Appeal from the Order of the Workmen's Compensation Appeal Board in the case of James Fusarelli v. Valley Camp Coal Company and Commonwealth of Pennsylvania, No. A-75952.
Lawrence R. Chosben, with him Margaret D. Blough, Yablonski, King, Costello & Leckie, for petitioner.
Paul E. Sutter, with him George H. Thompson, Hirsch, Weise & Tillman, for respondents.
President Judge Crumlish and Judges Blatt and Williams, Jr., sitting as a panel of three. Opinion by Judge Blatt.
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The petitioner, James Fusarelli, appeals a decision of the Workmen's Compensation Appeal Board (Board) which affirmed a referee's denial of benefits
[ 61 Pa. Commw. Page 541]
because the petitioner did not give timely notice of his disability to his employer, the Valley Camp Coal Company, as required by Section 311 of The Pennsylvania Workmen's Compensation Act (Act), Act of June 2, 1915, P.L. 736, as amended, 77 P.S. § 631.
The petitioner was employed in underground coal mines for over 40 years and he worked for the employer here concerned from sometime in 1970 until June 25, 1976 when he found it necessary to resign because of severe shortness of breath. He notified his employer on April 28, 1977 that he was disabled and the next day he filed a claim petition alleging that he became totally disabled as of February 7, 1977 due to coal worker's pneumoconiosis contracted in the course of his employment under Section 108(q) of the Act, 77 P.S. § 27.1(q).*fn1 After numerous hearings at which conflicting medical evidence was presented, the referee found that the petitioner was indeed totally disabled due to an occupational disease but that the effective date of such disability was June 26, 1976, at which time he knew or, through the exercise of reasonable diligence, should have known that his disability was caused by an occupational disease contracted during his employment. Inasmuch as he had not given notice to his employer until April 28, 1977, which was not within 120 days of becoming aware of his disability as required by Section 311 of the Act, 77 P.S. § 631, his claim petition was denied. On appeal to the Board, the referee's decision was upheld and the instant petition for review followed.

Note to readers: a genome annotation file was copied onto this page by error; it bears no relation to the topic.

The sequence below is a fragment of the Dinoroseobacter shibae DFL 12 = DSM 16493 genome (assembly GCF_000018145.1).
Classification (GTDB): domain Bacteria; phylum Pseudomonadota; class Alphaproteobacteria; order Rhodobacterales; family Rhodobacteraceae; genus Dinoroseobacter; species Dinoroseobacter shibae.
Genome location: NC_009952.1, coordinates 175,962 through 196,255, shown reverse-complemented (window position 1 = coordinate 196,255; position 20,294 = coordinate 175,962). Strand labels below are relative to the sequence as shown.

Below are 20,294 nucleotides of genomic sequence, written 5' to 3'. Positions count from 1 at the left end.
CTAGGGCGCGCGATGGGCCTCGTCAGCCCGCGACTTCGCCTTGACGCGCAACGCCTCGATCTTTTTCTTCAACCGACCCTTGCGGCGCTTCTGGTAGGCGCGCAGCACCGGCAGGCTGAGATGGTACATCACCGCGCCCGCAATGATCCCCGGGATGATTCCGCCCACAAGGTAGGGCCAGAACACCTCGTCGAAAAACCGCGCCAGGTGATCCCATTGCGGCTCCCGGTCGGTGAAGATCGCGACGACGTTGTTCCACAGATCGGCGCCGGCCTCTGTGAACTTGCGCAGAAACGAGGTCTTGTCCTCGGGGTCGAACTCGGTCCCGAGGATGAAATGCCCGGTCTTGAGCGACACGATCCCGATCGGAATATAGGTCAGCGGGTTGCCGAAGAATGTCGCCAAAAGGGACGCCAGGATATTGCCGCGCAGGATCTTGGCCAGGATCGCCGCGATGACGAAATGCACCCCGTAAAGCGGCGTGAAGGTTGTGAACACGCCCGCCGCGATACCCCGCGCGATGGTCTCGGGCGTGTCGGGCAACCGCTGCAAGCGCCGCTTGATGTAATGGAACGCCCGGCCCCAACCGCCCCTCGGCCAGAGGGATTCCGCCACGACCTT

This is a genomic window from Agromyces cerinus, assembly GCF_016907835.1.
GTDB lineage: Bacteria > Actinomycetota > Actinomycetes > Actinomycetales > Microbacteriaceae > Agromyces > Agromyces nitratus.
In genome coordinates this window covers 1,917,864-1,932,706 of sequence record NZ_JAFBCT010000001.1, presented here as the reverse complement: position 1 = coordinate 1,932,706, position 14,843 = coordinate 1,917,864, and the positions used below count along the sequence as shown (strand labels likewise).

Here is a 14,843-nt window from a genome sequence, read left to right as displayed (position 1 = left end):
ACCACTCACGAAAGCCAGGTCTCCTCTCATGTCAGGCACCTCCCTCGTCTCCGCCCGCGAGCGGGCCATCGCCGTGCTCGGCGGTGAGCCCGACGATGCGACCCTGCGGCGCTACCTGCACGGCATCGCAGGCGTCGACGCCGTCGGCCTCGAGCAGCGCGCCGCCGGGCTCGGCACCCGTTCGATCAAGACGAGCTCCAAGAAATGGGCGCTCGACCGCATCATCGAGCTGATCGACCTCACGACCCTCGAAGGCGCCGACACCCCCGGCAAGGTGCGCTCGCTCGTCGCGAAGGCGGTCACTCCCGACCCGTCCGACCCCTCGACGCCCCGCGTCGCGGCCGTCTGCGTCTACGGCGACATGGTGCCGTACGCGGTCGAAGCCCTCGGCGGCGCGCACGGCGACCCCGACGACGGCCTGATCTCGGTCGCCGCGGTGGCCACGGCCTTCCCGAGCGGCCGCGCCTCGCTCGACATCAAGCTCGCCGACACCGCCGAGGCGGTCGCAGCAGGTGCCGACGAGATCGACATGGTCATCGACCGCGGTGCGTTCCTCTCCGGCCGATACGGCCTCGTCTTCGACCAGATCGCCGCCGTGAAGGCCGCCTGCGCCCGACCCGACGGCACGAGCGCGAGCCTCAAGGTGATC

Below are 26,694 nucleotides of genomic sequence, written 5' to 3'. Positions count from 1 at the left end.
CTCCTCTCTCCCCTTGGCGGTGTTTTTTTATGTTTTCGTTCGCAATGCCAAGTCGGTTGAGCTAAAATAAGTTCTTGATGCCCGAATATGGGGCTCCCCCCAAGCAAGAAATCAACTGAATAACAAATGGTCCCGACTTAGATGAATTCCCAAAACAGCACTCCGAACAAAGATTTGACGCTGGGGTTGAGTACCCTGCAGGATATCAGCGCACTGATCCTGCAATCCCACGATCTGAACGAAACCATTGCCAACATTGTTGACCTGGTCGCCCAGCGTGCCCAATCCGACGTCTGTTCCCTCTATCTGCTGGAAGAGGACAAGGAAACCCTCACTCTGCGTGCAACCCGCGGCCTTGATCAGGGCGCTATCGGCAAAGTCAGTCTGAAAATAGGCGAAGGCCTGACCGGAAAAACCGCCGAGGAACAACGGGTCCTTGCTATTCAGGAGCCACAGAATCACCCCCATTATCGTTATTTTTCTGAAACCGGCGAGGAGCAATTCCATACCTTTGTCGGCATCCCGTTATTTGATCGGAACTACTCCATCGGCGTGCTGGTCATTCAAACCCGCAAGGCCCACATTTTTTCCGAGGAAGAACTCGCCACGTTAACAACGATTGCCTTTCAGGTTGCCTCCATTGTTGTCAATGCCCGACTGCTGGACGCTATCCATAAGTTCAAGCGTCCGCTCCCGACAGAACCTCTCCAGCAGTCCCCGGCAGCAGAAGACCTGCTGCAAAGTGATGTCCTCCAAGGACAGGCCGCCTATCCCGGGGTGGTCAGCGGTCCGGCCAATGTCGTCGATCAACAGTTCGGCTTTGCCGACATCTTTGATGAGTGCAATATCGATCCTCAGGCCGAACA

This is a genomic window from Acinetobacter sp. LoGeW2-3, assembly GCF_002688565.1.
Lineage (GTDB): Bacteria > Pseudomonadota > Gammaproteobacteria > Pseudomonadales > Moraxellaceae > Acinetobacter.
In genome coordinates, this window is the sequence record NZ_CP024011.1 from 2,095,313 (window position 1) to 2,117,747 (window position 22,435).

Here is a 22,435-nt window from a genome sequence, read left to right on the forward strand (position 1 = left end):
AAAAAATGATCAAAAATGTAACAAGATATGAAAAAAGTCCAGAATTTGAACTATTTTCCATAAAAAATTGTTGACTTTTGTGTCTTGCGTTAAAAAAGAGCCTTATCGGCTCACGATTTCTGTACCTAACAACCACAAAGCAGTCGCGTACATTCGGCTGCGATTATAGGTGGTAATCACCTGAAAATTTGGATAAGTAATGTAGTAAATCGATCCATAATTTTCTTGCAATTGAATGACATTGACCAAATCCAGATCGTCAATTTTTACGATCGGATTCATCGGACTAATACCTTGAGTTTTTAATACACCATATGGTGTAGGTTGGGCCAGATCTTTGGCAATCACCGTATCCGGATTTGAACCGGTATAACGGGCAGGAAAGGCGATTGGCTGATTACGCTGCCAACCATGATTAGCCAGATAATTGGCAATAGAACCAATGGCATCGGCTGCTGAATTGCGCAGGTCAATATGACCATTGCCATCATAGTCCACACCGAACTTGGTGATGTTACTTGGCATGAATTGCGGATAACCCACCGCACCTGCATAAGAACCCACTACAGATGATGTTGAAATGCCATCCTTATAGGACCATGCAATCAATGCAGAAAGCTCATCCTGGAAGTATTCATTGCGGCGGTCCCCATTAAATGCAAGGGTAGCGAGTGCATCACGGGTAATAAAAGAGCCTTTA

The petitioner in a case of this kind has the burden of proving all of the elements which would entitle
[ 61 Pa. Commw. Page 542]
him to benefits and, where he has not prevailed below, our scope of review is limited to determining whether or not the findings of fact are consistent with each other and with the conclusions of law and can be sustained without a capricious disregard of competent evidence. Senecal v. Workmen's Compensation Appeal Board, 57 Pa. Commonwealth Ct. 180, 425 A.2d 1200 (1981). The petitioner argues that the referee capriciously disregarded his testimony and that of his medical witness to the effect that he became totally disabled on February 7, 1977 and that he was not aware of his disability until that date which would have been well within the 120-day notice period.
Under Section 311 of the Act the notice period does not begin to run until the petitioner has: "(1) knowledge or constructive knowledge (2) of a disability (3) which exists, (4) which results from an occupational disease, and (5) which has a possible relationship to his employment." Republic Steel Corp. v. Workmen's Compensation Appeal Board, 47 Pa. Commonwealth Ct. 74, 77, 407 A.2d 117, 118 (1979). In the hearing before the referee held on June 16, 1977, the petitioner testified that "a little over a year ago" he had been examined by his family physician, Dr. McCarrell, who informed him that he had pneumoconiosis and that he should "get out of the mines," but that he nevertheless returned to work until June 25, 1976, when his condition forced him to retire. A medical report from Dr. McCarrell was introduced, ...